Please join ACT UP and allies from near and far to make the link to present-day HIV-related issues that desperately need media attention. Please contact ACT UP and help us say: AIDS is Not History!

When: Friday, October 4 at 5pm sharp
Where: Stephen A. Schwarzman Building, Fifth Avenue at 42nd Street
Meeting Place: Entrance to the exhibit
Who: ACT UP and allies

On the ACT UP list serve, Mark Milano pointed out how important it was for all of us to take part.

I want to emphasize how important this die-in is.  It's been publicly announced as a way to make it clear that AIDS, and ACT UP, are not history.

But if we have only a handful of people, it will reaffirm the long-stated lie that ACT UP is dead.

PLEASE come, and spread the word - we need at least 30 bodies on that floor to make an impression!

This is a no-risk action that will send a powerful message if it succeeds - and an equally powerful one if if fails.

Are you with us?

Mark Milano

Over the last fifteen years, Milano has been one of the most effective activists in New York, responsible for zapping Aetna health insurance company when they denied him access to medications, leading a die-in during the beginning of the war in Iraq, zapping delegates at the RNC in 2004, and taking a lead in the international AIDS drug access campaigns of the early 2000’s.  Living with all of this, he’s still at AIDS activism because his life depends on it.

So do many of our lives and communities.  ACT UP stalwarts Jim, Nanette, and Andy Velez chimed in that they would come, as would Reginald, Ed and countless new activists. 

Riding my bike to the zap, a felt a sense of profound energy riding up Madison up to 42nd for the action. 
AIDS activism does not belong in the dustbins of history, with  a coda to history.

And it certainly did not feel that way when I saw rows of police cars by the public library when I arrived at quarter of five.  One was picking his nose.  Bacillo Mendez II was outside negotiating with white shirts.   

But it does have a profound history, as Andy Velez explained standing around the show before the action.
He first became AIDS activism had a place in the larger history of social movements during an election night rally in 1992.  There he realized how many people from middle America were ready to leave the sidelines and support ACT UP against Bush.

ACT UP has rightful place in the history of the left, as a place for a defiant, devastating, and delicious brand of high octane, often angry, ludic activism, which still continues.  Yet, so do the deaths and infection rates. 

The exhibit highlights much of this history, including rarely applauded working groups such as the syringe exchange. 

Institutionalizing activism has way of taming it. It put a period mark on the Civil Rights movement, years too soon.  That is why ACT UP was at the museum, to remind everyone that the imperative of AIDS activism remains.  The AIDS crisis continues. ACT UP is still here. 

Top photos by Benjamin Shepard
bottom Jim Eigo explaining his re engagement with ACT UP and the imperative of AIDS activism,
bottom Michael Tikili and this author. Photo by Reginald Brown

So,  we marched out of the exhibit, chanting ACT UP Fight Back, Fight AIDS!  And fell to the ground, silent remembering the dead and the activism we have ahead of us. 

Die-in photos by ACT UP

As my friend Eddie Fukui writes:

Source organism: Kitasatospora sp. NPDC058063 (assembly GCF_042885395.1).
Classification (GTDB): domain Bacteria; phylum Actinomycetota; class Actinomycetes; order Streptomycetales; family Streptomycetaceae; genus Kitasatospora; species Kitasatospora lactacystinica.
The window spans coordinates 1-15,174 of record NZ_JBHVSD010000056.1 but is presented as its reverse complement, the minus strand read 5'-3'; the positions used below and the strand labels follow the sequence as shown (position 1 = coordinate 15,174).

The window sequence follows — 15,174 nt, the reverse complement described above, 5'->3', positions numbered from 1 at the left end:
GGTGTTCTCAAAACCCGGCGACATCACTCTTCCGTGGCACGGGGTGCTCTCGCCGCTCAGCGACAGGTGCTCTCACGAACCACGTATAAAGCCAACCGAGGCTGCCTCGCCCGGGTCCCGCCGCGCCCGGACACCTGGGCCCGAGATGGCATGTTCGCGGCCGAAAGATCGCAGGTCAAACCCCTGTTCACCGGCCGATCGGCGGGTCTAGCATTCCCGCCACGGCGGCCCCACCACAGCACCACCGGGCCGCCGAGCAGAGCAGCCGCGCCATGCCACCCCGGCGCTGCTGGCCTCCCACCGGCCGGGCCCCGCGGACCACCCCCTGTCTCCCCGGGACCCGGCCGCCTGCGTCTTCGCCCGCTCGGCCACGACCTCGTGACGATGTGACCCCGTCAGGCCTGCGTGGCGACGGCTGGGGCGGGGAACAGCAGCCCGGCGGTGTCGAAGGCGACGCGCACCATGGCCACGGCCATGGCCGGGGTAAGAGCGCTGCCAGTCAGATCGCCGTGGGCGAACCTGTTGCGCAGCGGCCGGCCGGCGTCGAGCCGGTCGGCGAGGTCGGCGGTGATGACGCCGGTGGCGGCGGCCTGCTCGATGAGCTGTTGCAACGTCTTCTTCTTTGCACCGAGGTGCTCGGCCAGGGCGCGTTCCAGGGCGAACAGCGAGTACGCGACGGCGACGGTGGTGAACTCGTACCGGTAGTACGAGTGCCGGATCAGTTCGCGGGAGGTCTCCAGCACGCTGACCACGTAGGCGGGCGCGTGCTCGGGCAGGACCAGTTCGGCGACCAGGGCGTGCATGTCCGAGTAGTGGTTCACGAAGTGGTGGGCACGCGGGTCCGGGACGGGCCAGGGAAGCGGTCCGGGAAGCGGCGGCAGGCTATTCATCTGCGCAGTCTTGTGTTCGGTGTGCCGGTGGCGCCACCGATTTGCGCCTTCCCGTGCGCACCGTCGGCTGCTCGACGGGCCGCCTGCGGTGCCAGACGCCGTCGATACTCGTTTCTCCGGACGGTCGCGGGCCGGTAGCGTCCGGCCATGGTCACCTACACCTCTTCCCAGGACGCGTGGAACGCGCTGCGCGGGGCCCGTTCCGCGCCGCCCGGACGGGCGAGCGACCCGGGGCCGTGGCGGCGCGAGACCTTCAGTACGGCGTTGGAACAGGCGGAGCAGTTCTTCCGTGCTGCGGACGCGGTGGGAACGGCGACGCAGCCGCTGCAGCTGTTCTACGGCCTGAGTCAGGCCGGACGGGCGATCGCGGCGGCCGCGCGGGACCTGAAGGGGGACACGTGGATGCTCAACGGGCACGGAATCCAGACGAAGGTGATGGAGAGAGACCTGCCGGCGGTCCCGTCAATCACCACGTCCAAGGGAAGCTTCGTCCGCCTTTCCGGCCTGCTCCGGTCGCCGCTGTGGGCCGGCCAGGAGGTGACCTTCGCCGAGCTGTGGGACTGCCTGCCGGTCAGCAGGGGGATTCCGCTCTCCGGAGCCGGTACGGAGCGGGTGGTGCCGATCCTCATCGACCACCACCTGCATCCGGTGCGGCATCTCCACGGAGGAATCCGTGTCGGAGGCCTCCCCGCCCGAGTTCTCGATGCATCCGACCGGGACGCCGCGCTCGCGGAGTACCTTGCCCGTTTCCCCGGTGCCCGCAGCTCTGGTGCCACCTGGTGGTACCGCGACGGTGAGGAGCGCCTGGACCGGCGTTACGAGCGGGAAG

AIDS is NOT history.
“While it is important and necessary to remember those that have come before us, the fight to ‪#‎EndAIDS is by no means over. ACT UP, FIGHT BACK, FIGHT AIDS!”
My buddy Peter Shapiro came along and took this picture after the die-in.
It feels so good to be with ACT UP again. 

Activism engages us in a dialogue with people, an engagement with powers and principalities, a conversation with history.  It is an opportunity to contemplate what is real and important and meaningful in this world.  It is a story stretching through decades of cohorts of activists.  And this story is by no means over. 

Post script

To continue some of this conversation join me Tuesday at Museum of Reclaimed Urban Space for:

On the East Village, Street Activism, and the Gentrification of the Mind.

A discussion ofSarah Schulman’s life, writing, and the history of East Village activism, art,and the gentrification of the imagination between Sarah Schulman and BenjaminShepard.

Does social change come from institutions or from grass roots movements? And what of the legacies of AIDS, housing, and gardens activism in New York’s East Village? Did the city create these changes or did activists? And what is the legacy of these struggles? Will the efforts of regular people be lost to the gentrification of the imagination or can regular New Yorkers create their own history and institutions?

Join Sarah Schulman in a conversation with Benjamin Shepard about the gentrification of the mind. 

Sarah Schulman is the author of 16 books, most recently The Gentrification of the Mind: Witness to a Lost Imagination (U of California Press) and Israel/Palestine and the Queer International (Duke University Press), she is co-producer with Jim Hubbard of the documentary feature film UNITED IN ANGER: A History of ACT UP, which they will be screening in Moscow at the end of October. Sarah is Distinguished Professor of the Humanities at the City University of New York, College of Staten Island and on the advisory board of Jewish Voice for Peace.

155 Avenue C, New York, New York 10009


  1. Roaring through the halls of the New York Public Library with my fellow ACTors UP: acoustic sublime. What beautiful music we make together.

  2. Brilliant. Sadly, Gould is still right: there is no AIDS activism in Chicago, so I have to keep yelling.

  3. You know, I am a member of Act Up Paris. I have been photographing their actions as a free lance photographer for some 20 years. I don't mind that you reproduce an image here, but would appreciate it if you give me credit and a link back to the website.